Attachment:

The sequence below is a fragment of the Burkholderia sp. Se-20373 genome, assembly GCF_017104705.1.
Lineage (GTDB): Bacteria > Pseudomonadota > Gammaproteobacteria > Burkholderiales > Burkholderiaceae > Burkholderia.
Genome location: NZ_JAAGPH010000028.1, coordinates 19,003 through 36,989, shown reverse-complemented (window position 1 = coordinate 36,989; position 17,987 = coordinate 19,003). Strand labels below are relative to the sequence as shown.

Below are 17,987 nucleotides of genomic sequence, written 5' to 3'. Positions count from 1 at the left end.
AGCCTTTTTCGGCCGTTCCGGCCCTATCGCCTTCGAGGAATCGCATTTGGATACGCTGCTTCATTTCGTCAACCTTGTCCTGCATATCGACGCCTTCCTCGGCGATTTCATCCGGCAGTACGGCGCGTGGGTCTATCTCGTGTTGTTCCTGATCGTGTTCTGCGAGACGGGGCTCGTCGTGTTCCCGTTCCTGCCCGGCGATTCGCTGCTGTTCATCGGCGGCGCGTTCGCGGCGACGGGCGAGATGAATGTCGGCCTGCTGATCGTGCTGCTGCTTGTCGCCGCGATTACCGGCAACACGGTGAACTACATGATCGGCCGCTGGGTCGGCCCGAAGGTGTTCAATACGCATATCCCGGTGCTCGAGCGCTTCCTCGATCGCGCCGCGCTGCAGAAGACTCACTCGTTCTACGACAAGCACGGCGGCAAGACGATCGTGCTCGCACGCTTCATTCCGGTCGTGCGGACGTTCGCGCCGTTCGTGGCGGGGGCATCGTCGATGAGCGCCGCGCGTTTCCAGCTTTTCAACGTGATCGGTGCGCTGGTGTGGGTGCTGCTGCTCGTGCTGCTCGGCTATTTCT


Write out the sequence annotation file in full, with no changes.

The sequence below is a fragment of the Burkholderia sp. Se-20373 genome, assembly GCF_017104705.1.
Lineage (GTDB): Bacteria > Pseudomonadota > Gammaproteobacteria > Burkholderiales > Burkholderiaceae > Burkholderia.
Genome location: NZ_JAAGPH010000028.1, coordinates 19,003 through 36,989, shown reverse-complemented (window position 1 = coordinate 36,989; position 17,987 = coordinate 19,003). Strand labels below are relative to the sequence as shown.

Below are 17,987 nucleotides of genomic sequence, written 5' to 3'. Positions count from 1 at the left end.
AGCCTTTTTCGGCCGTTCCGGCCCTATCGCCTTCGAGGAATCGCATTTGGATACGCTGCTTCATTTCGTCAACCTTGTCCTGCATATCGACGCCTTCCTCGGCGATTTCATCCGGCAGTACGGCGCGTGGGTCTATCTCGTGTTGTTCCTGATCGTGTTCTGCGAGACGGGGCTCGTCGTGTTCCCGTTCCTGCCCGGCGATTCGCTGCTGTTCATCGGCGGCGCGTTCGCGGCGACGGGCGAGATGAATGTCGGCCTGCTGATCGTGCTGCTGCTTGTCGCCGCGATTACCGGCAACACGGTGAACTACATGATCGGCCGCTGGGTCGGCCCGAAGGTGTTCAATACGCATATCCCGGTGCTCGAGCGCTTCCTCGATCGCGCCGCGCTGCAGAAGACTCACTCGTTCTACGACAAGCACGGCGGCAAGACGATCGTGCTCGCACGCTTCATTCCGGTCGTGCGGACGTTCGCGCCGTTCGTGGCGGGGGCATCGTCGATGAGCGCCGCGCGTTTCCAGCTTTTCAACGTGATCGGTGCGCTGGTGTGGGTGCTGCTGCTCGTGCTGCTCGGCTATTTCT